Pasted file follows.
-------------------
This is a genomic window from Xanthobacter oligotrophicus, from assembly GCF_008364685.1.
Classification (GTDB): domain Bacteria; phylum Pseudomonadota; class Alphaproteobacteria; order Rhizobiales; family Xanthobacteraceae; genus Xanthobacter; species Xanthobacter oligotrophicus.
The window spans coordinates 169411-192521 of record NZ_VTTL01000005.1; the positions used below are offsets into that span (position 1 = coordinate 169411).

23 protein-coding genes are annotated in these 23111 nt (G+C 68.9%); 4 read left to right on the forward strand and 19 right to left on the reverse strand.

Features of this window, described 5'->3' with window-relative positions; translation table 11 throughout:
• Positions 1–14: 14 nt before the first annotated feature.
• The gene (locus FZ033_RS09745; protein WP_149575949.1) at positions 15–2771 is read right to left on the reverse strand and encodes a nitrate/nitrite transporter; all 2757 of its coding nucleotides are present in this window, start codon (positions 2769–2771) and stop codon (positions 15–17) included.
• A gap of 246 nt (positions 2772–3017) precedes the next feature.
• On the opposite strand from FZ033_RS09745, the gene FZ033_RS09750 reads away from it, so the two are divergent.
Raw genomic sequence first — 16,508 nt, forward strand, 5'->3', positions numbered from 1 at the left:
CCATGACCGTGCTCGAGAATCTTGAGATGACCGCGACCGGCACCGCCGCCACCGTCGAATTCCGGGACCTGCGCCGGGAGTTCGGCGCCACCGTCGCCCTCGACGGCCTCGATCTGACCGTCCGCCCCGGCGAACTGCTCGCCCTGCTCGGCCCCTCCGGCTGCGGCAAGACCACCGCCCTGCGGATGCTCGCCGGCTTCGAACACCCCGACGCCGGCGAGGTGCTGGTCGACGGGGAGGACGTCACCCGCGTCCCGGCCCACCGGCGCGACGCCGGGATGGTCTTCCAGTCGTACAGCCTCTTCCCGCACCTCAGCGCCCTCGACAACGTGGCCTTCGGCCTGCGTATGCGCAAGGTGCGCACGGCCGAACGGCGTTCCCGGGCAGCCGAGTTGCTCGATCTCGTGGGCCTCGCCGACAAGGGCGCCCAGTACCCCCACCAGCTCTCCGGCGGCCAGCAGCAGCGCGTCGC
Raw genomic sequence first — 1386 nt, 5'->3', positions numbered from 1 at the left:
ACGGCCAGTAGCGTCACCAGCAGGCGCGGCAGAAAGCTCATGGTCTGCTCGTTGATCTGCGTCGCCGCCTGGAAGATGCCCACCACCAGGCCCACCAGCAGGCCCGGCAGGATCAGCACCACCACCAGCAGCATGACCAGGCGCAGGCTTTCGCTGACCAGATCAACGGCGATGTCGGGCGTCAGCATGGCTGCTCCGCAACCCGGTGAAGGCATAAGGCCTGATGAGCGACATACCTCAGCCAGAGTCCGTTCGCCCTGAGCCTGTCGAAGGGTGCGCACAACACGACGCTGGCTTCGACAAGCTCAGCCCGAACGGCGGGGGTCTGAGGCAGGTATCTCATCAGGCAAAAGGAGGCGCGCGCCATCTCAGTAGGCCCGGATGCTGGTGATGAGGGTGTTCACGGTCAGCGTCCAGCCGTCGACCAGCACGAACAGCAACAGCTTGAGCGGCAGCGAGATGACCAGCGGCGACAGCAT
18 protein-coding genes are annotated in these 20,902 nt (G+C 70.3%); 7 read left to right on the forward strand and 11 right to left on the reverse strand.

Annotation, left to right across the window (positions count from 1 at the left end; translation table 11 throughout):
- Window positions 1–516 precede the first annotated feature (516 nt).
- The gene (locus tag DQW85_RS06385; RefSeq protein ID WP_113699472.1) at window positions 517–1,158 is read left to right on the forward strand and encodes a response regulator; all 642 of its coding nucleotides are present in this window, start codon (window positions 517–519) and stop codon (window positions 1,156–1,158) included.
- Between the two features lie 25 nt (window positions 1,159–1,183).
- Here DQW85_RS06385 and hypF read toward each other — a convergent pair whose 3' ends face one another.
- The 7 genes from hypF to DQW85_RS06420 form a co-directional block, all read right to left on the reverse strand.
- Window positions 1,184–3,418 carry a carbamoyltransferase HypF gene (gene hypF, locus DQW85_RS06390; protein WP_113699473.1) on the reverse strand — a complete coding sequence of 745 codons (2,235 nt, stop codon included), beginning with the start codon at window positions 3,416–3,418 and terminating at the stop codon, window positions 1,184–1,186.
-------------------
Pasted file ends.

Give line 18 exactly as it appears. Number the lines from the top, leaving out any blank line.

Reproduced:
- Between the two features lie 25 nt (window positions 1,159–1,183).